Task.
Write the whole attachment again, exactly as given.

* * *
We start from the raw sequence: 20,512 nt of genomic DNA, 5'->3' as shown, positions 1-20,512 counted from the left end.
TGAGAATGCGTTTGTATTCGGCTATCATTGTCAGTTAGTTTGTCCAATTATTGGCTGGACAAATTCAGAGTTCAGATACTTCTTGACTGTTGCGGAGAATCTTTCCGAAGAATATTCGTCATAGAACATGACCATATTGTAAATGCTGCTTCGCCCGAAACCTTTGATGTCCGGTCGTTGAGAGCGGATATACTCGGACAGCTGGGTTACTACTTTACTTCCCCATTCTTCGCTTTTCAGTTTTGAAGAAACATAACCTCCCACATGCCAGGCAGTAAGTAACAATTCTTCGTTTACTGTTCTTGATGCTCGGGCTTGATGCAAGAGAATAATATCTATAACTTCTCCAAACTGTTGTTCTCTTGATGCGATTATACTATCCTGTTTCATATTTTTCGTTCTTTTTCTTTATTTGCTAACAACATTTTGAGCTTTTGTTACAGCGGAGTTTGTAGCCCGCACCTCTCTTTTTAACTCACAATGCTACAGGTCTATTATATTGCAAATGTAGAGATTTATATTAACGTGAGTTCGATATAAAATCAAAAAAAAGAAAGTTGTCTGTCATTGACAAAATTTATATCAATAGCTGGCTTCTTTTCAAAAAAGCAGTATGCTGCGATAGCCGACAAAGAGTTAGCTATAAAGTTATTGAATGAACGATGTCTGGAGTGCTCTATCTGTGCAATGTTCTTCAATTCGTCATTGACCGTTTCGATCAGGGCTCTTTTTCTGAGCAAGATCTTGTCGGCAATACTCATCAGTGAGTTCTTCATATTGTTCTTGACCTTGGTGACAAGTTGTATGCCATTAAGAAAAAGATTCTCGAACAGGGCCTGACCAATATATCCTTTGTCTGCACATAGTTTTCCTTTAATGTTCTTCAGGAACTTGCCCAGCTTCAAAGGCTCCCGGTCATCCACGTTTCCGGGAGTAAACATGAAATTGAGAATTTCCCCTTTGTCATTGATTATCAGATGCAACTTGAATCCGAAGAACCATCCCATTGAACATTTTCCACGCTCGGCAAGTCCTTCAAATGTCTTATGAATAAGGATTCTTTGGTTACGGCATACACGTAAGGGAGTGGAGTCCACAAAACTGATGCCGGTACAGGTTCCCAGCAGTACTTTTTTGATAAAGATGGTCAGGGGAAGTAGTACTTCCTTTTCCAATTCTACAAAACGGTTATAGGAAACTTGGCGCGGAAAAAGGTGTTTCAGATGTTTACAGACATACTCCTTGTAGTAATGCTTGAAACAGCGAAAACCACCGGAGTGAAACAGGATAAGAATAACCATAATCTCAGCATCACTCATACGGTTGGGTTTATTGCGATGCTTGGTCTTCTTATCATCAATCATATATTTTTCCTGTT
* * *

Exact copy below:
We start from the raw sequence: 20,512 nt of genomic DNA, 5'->3' as shown, positions 1-20,512 counted from the left end.
TGAGAATGCGTTTGTATTCGGCTATCATTGTCAGTTAGTTTGTCCAATTATTGGCTGGACAAATTCAGAGTTCAGATACTTCTTGACTGTTGCGGAGAATCTTTCCGAAGAATATTCGTCATAGAACATGACCATATTGTAAATGCTGCTTCGCCCGAAACCTTTGATGTCCGGTCGTTGAGAGCGGATATACTCGGACAGCTGGGTTACTACTTTACTTCCCCATTCTTCGCTTTTCAGTTTTGAAGAAACATAACCTCCCACATGCCAGGCAGTAAGTAACAATTCTTCGTTTACTGTTCTTGATGCTCGGGCTTGATGCAAGAGAATAATATCTATAACTTCTCCAAACTGTTGTTCTCTTGATGCGATTATACTATCCTGTTTCATATTTTTCGTTCTTTTTCTTTATTTGCTAACAACATTTTGAGCTTTTGTTACAGCGGAGTTTGTAGCCCGCACCTCTCTTTTTAACTCACAATGCTACAGGTCTATTATATTGCAAATGTAGAGATTTATATTAACGTGAGTTCGATATAAAATCAAAAAAAAGAAAGTTGTCTGTCATTGACAAAATTTATATCAATAGCTGGCTTCTTTTCAAAAAAGCAGTATGCTGCGATAGCCGACAAAGAGTTAGCTATAAAGTTATTGAATGAACGATGTCTGGAGTGCTCTATCTGTGCAATGTTCTTCAATTCGTCATTGACCGTTTCGATCAGGGCTCTTTTTCTGAGCAAGATCTTGTCGGCAATACTCATCAGTGAGTTCTTCATATTGTTCTTGACCTTGGTGACAAGTTGTATGCCATTAAGAAAAAGATTCTCGAACAGGGCCTGACCAATATATCCTTTGTCTGCACATAGTTTTCCTTTAATGTTCTTCAGGAACTTGCCCAGCTTCAAAGGCTCCCGGTCATCCACGTTTCCGGGAGTAAACATGAAATTGAGAATTTCCCCTTTGTCATTGATTATCAGATGCAACTTGAATCCGAAGAACCATCCCATTGAACATTTTCCACGCTCGGCAAGTCCTTCAAATGTCTTATGAATAAGGATTCTTTGGTTACGGCATACACGTAAGGGAGTGGAGTCCACAAAACTGATGCCGGTACAGGTTCCCAGCAGTACTTTTTTGATAAAGATGGTCAGGGGAAGTAGTACTTCCTTTTCCAATTCTACAAAACGGTTATAGGAAACTTGGCGCGGAAAAAGGTGTTTCAGATGTTTACAGACATACTCCTTGTAGTAATGCTTGAAACAGCGAAAACCACCGGAGTGAAACAGGATAAGAATAACCATAATCTCAGCATCACTCATACGGTTGGGTTTATTGCGATGCTTGGTCTTCTTATCATCAATCATATATTTTTCCTGTT